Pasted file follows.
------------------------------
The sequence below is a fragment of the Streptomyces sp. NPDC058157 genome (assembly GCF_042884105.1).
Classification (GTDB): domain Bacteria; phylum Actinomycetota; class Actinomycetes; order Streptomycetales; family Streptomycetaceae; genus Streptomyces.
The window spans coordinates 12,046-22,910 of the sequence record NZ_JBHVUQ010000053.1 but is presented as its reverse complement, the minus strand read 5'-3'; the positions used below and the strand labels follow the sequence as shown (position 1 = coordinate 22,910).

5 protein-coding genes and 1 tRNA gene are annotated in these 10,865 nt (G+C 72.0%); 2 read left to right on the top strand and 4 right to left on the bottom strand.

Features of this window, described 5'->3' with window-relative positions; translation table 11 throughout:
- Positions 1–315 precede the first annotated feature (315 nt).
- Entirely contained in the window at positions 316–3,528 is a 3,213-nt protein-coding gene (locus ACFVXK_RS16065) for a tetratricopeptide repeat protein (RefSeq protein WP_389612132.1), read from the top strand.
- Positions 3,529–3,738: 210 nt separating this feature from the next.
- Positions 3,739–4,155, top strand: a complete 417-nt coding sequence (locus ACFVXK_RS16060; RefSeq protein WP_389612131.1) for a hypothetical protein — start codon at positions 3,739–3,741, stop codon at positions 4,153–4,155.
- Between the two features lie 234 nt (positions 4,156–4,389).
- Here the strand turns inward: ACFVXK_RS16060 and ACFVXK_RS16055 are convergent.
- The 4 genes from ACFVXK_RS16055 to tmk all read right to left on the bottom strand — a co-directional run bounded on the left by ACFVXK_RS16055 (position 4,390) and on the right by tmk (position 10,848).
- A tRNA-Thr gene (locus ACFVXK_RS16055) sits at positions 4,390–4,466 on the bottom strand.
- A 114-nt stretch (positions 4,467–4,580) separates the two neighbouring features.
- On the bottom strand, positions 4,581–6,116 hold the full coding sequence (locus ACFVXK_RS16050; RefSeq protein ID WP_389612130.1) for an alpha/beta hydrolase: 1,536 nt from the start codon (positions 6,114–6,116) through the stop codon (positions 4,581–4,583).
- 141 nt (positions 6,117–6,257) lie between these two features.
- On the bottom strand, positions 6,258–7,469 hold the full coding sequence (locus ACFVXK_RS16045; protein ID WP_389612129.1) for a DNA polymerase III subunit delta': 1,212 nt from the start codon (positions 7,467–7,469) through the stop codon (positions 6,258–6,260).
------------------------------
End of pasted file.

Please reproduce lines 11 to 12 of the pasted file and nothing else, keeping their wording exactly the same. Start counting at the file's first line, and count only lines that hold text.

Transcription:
- Here the strand turns inward: ACFVXK_RS16060 and ACFVXK_RS16055 are convergent.
- The 4 genes from ACFVXK_RS16055 to tmk all read right to left on the bottom strand — a co-directional run bounded on the left by ACFVXK_RS16055 (position 4,390) and on the right by tmk (position 10,848).